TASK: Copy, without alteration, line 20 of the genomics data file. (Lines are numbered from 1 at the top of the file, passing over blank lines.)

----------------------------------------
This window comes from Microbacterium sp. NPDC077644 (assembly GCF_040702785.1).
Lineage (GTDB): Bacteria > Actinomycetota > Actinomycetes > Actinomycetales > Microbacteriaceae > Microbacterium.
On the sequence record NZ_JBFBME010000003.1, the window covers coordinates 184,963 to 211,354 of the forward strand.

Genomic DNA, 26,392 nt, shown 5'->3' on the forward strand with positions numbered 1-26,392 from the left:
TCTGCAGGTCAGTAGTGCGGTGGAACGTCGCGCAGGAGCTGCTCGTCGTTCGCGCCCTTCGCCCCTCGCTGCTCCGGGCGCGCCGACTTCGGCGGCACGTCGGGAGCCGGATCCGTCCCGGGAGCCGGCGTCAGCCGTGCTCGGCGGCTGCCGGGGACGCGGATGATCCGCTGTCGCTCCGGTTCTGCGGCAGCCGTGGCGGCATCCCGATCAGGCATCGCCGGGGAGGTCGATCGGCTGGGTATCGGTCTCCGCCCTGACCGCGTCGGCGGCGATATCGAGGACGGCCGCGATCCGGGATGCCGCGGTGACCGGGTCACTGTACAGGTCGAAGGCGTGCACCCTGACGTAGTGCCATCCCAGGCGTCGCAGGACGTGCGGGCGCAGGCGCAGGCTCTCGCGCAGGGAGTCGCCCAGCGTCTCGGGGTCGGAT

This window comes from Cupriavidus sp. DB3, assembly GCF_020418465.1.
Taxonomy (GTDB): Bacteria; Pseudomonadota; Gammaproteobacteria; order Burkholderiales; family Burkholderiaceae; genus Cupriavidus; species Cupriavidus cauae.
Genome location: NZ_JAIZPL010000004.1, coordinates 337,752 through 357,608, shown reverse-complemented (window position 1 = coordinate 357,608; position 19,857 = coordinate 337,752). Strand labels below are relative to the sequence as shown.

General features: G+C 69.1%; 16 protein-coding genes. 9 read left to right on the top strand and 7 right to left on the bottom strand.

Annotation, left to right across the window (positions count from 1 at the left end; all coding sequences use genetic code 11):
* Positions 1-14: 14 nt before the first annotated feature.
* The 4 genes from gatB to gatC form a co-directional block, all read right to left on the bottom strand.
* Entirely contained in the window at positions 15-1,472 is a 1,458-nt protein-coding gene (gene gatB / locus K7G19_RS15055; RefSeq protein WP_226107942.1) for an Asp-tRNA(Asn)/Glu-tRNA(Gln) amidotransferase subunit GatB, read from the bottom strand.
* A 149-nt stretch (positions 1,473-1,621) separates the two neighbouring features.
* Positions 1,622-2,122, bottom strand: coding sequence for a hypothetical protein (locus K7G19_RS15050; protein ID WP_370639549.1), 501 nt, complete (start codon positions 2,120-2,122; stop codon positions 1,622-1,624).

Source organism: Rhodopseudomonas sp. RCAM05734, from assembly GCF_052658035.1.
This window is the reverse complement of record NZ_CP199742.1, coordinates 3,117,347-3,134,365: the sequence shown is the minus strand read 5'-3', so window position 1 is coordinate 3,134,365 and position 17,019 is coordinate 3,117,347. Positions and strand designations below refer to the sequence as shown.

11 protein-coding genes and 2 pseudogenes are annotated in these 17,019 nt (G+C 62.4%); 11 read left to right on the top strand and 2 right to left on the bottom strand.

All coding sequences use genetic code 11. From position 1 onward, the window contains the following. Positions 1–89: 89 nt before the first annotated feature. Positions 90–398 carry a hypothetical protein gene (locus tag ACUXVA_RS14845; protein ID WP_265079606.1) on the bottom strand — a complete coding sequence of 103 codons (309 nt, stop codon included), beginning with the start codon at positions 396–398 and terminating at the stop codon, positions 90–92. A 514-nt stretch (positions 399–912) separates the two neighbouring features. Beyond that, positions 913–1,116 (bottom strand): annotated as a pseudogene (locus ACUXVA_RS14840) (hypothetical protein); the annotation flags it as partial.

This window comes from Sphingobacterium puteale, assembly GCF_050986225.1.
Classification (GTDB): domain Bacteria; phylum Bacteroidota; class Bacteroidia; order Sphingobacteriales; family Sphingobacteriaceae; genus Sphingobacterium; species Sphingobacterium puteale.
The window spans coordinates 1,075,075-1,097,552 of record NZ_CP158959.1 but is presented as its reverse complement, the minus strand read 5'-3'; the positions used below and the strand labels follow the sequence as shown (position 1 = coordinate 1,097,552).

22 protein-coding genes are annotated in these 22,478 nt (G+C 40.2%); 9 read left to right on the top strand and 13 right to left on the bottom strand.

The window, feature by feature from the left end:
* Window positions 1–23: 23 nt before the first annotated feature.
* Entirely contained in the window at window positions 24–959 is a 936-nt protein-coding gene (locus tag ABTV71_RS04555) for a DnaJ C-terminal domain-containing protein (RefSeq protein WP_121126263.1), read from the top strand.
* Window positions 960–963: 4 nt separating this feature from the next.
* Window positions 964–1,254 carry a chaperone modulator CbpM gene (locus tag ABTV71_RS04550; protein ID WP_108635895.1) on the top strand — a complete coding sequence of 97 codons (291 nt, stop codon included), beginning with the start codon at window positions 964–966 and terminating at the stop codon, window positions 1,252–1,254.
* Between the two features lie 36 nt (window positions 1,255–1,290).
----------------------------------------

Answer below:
This window comes from Sphingobacterium puteale, assembly GCF_050986225.1.